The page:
“I sit sometimes drinking wine, just looking at the lake!” laughs Dick Durbin. The Illinois senator slips his sunglasses over the bridge of his nose. Behind him, Lake Michigan is a cool-blue glass mirror, broken only by white sails like the outstretched wings of massive birds. Senator Durbin, one of the Great Lake’s most fervent champions, cracks a broad grin as he takes in the picturesque view.
September 20 is International Coastal Cleanup Day, and many organizations have gathered at North Avenue Beach to promote conservancy and expand the public’s environmental conscience. All across Illinois, a record-shattering 2,000 volunteers sift through the sand as part of the Alliance for the Great Lakes’ annual Adopt-a-Beach cleanup. Beach-combers with latex gloves and trash bags fan out, collecting Styrofoam cups, plastic bottles and cigarette butts.
The Alliance isn’t alone in working to save the Lakes, which account for twenty percent of the world’s fresh-water supply. Senator Durbin mingles with the event’s organizers after a press conference in which he announces new legislation he will introduce in Washington next week. His bill will authorize $15 million for a grant program to fund Great Lakes conservation education. “Also, my fellow senator announced a $5 billion package he will be pushing for when he’s elected President of the United States. Obama’s proposal is an effort to track oil subsidies and revenues that will go toward cleaning up current sources of pollution in the Great Lakes.”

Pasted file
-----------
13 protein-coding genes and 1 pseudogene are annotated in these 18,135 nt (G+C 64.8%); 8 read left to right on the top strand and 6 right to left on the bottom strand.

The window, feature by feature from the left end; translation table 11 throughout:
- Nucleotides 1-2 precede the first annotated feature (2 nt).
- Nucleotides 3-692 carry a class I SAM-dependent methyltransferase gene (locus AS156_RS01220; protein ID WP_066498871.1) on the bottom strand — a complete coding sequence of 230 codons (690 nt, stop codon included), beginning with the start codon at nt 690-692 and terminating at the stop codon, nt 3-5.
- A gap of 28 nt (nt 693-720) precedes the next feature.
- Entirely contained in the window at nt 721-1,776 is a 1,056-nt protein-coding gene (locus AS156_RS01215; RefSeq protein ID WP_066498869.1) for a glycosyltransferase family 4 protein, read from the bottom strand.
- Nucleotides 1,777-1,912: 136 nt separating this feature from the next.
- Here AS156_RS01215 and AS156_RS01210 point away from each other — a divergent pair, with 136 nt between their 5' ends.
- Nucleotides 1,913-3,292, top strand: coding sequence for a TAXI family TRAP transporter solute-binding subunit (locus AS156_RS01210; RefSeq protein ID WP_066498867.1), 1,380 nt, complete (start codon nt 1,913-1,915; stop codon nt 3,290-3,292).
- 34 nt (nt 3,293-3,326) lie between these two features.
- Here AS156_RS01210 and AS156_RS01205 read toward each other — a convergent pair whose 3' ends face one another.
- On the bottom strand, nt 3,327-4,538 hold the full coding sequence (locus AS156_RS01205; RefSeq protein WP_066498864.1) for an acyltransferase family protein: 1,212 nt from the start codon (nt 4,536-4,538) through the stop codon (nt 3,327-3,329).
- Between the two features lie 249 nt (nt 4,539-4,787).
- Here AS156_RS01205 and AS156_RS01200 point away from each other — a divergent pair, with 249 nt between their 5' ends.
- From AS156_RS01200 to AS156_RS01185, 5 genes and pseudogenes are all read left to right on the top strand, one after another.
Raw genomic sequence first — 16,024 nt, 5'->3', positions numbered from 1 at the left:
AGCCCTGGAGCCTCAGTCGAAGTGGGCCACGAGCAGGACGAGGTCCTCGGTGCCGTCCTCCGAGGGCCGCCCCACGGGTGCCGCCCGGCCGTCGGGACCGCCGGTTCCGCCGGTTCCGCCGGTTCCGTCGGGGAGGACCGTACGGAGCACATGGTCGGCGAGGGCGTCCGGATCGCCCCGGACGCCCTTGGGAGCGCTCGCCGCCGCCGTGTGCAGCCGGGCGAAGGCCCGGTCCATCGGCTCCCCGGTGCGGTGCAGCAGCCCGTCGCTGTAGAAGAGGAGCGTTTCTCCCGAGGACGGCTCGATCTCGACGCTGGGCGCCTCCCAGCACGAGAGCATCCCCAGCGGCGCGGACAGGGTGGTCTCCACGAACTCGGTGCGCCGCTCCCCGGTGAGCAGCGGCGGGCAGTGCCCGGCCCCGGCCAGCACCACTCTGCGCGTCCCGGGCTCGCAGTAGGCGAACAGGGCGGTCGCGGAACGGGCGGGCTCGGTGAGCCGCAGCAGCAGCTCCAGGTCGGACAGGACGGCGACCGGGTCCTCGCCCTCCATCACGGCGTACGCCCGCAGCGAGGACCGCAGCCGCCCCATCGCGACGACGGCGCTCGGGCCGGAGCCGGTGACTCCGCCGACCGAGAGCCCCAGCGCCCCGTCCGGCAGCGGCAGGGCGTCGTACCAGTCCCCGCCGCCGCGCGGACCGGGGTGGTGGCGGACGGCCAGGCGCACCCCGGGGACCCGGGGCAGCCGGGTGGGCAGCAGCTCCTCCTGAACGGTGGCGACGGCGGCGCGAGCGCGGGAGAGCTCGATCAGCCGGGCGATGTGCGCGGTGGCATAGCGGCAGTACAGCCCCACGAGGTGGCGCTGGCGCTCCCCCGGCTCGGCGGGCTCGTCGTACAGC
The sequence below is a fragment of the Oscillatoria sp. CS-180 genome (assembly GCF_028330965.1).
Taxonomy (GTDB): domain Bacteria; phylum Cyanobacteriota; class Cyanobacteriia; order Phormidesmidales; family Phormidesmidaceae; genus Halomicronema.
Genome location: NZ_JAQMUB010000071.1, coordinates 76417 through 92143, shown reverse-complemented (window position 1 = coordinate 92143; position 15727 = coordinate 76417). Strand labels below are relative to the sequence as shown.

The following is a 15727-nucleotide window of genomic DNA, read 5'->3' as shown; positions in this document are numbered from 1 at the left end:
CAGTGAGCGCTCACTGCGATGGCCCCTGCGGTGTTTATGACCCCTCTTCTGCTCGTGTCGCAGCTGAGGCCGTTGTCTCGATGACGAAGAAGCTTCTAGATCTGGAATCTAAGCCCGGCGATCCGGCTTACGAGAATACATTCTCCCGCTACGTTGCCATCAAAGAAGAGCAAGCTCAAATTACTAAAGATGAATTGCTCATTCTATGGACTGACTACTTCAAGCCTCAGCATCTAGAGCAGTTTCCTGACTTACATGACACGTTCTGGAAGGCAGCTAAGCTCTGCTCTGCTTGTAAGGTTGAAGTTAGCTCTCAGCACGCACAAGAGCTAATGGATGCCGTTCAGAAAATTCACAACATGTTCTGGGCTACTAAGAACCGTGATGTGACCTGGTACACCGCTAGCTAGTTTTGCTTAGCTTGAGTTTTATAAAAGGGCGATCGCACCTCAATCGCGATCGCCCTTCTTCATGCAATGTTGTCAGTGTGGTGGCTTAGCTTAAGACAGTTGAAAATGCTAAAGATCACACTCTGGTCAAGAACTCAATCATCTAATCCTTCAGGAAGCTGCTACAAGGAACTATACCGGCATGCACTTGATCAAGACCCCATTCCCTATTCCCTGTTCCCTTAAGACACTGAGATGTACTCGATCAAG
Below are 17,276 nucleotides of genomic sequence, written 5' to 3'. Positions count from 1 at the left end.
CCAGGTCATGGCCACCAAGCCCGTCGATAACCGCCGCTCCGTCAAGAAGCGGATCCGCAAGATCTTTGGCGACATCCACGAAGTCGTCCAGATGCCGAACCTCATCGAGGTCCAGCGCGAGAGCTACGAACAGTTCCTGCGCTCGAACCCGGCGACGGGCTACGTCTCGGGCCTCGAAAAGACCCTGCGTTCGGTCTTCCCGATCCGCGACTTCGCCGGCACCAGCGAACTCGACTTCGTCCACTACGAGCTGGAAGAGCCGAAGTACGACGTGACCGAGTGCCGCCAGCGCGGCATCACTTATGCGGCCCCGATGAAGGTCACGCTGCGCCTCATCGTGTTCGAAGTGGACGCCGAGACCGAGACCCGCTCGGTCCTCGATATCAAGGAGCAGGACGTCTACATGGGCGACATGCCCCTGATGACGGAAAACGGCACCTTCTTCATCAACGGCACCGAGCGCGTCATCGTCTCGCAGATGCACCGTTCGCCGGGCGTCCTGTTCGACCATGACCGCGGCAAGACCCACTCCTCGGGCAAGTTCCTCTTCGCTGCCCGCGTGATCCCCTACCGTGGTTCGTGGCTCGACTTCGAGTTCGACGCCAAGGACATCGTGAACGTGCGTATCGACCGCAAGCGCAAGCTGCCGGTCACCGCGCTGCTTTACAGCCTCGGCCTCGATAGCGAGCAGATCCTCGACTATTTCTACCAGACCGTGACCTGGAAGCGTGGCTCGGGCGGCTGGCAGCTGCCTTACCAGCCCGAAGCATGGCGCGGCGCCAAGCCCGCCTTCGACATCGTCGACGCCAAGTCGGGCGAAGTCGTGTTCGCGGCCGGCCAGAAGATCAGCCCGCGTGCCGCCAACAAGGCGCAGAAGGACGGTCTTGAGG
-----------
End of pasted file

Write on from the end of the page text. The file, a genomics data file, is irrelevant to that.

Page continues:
The two Illinois senators’ efforts are of vital environmental importance. Lake Michigan is more than just Chicago’s source of recreation and drinking water. It is also a fragile ecological axis, which is currently endangered by invasive species, climate change and toxic dumping.
“When we got into the fight with BP, it was a wake-up call,” Senator Durbin explains. “I knew a lot of things were going on, but I had no idea about the depth of sentiment in this region about this lake. The more people understand what’s at stake here, the easier it’s going to be to create political support. Part of the problems out here are because we’re taking the easy way out in terms of what we dump in this lake, and then look the other way. That’s gotta change.” (Laura Hawbaker)